Betraying basic principles?
Education Minister Dolores Cristina, reacting on January 31 to Joseph Muscat’s commitment to a greater involvement of teachers, students and other stakeholders in the development of the national curriculum, accused him of “lack of knowledge on what is going on in Malta”.
Arguing that “a final document on the national minimum curriculum was completed last December and she, therefore, could not understand how he had spoken about drawing it up”, she insisted that it “is ready”, that there was “not… much left to do” and that it was drawn up “after extensive consultation with all involved”.
The most powerful answer to Cristina’s statements comes from the late Fr Peter Serracino Inglott. Speaking on December 17, 2011, at the end of the debate on the Nationalist Party’s Our Roots policy document – a recast of the earlier Basic Principles – Fr Peter claimed that the implementation of the national minimum curriculum (NMC) was “the biggest ever disaster” in education in Malta.
“Never in Malta did we have a situation where the central education authority left no space for freedom, originality and innovation for our teachers as was done since the national minimum curriculum was introduced”, he said. The Sunday Times described the “impassioned” intervention by the philosopher – a former University rector and adviser to Prime Minister Eddie Fenech Adami – as a “scathing attack” on the “education authorities”.
The thrust of his criticism was that the implementation of the NMC reflected a vision of society that leaves no margin for democratic consultation, of initiatives from below, especially from teachers. These were in practice left with “no space to teach anything other than what is included in the NMC”.
Speaking just over two years ago, Fr Peter argued that “such over-centralisation of education ran against what the Nationalist Party stood for”. Reminding his audience that the NMC of 1999 was intended as a set of minimum benchmarks of what should be taught in our schools, he said: “We are now justifying this abuse of the law by removing the word minimum from the title... and will continue to destroy education by leaving no space for that individuality and autonomy which in the Basic Principles we had declared should be the characteristics of each school.”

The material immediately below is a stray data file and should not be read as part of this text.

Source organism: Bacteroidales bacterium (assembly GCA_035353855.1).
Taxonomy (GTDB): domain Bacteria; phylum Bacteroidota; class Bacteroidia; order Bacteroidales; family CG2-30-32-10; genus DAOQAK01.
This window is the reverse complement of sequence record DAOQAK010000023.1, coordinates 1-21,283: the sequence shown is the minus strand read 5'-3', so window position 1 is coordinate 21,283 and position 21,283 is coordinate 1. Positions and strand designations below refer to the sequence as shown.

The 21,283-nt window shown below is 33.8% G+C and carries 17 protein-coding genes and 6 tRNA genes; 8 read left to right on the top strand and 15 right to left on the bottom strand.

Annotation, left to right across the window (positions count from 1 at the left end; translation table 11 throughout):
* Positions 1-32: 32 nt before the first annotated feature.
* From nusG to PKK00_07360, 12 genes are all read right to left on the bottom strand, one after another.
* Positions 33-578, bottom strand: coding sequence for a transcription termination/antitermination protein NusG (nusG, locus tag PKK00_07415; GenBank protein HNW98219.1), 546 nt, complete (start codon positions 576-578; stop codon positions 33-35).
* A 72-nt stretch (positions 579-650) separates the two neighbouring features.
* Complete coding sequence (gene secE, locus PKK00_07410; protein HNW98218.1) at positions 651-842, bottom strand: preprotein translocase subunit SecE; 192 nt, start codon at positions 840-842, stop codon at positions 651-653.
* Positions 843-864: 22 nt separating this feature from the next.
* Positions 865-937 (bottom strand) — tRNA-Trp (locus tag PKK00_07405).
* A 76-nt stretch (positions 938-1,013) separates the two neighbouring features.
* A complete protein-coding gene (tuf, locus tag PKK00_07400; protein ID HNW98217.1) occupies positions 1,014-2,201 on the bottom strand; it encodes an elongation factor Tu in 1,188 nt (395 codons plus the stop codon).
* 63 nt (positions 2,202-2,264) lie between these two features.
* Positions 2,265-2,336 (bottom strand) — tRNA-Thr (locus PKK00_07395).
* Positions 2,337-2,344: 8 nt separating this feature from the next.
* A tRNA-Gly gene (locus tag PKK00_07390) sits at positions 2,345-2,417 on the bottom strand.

The attitude adopted by Cristina less than two weeks ago was condemned by Fr Peter over two years ago. The Sunday Times of December 18 observed that, as Cristina was not present on the occasion, “Prime Minister Lawrence Gonzi, who spoke immediately after Prof. Serracino Inglott, said he felt the point was valid and promised to take the matter up with Education Minister Dolores Cristina”.
Did Gonzi, who clearly stated that “he felt that (Fr Peter’s)… point was valid”, actually take up the matter with Cristina? If he did, she failed to understand.
When asked if she agreed with Fr Peter’s views about the national curriculum, she replied with two mutually contradictory statements. Her first knee-jerk reaction was: “Naturally, I disagree with Fr Peter.” After which she also said: “I will have to see exactly what he said and understand it well.”
Thus, although she had not yet seen exactly what he said, let alone understood it well, she “naturally” disagreed with it.
Now, to be fair, pitting an angry intellectual heavyweight against an unprepared politician – in my view hopelessly punching well above her weight – is not the best way of understanding a complex and dynamic situation.
For a better idea of the issues involved begin by considering the views of my good friends Kenneth Wain and Carmel Borg, outlined in a report in this newspaper on December 20, 2011, wherein Wain speaks of “10 years wasted in education”, poignantly reminding us that “10 years wasted in education is a lifetime”.
But my point is another. What is unacceptable in a proudly European country in 2013 is Cristina’s assertion that there is nothing further to be said and done about the national curriculum and that, under her watch, the case was closed once and for all.
With all due respect, underlying this frankly asinine statement is a notion of finality that stinks of intellectual closure and rigid dogma.
While clear guidelines, stability and serene continuity are a must in education, if we are to not to slip even further backwards in European and other international educational rankings – a factor that impacts negatively on our economic competitiveness – we must constantly strive to develop the national curriculum. This means constant consultation with all stakeholders, first and foremost with teachers.
This was also Fr Peter’s real point. It was a point enshrined, thanks to him, in the PN’s Fehmiet Bażiċi (Basic Principles) of 1986, a document he considered as the fundamental ideological benchmark statement of his ideal PN.
Relative to this benchmark the mindset underlying the reaction by Cristina and other representatives of Gonzi’s PN to the Labour Party’s road map, is a betrayal of their own party’s Basic Principles.
Mario Vella blogs at http://watersbroken.wordpress.com .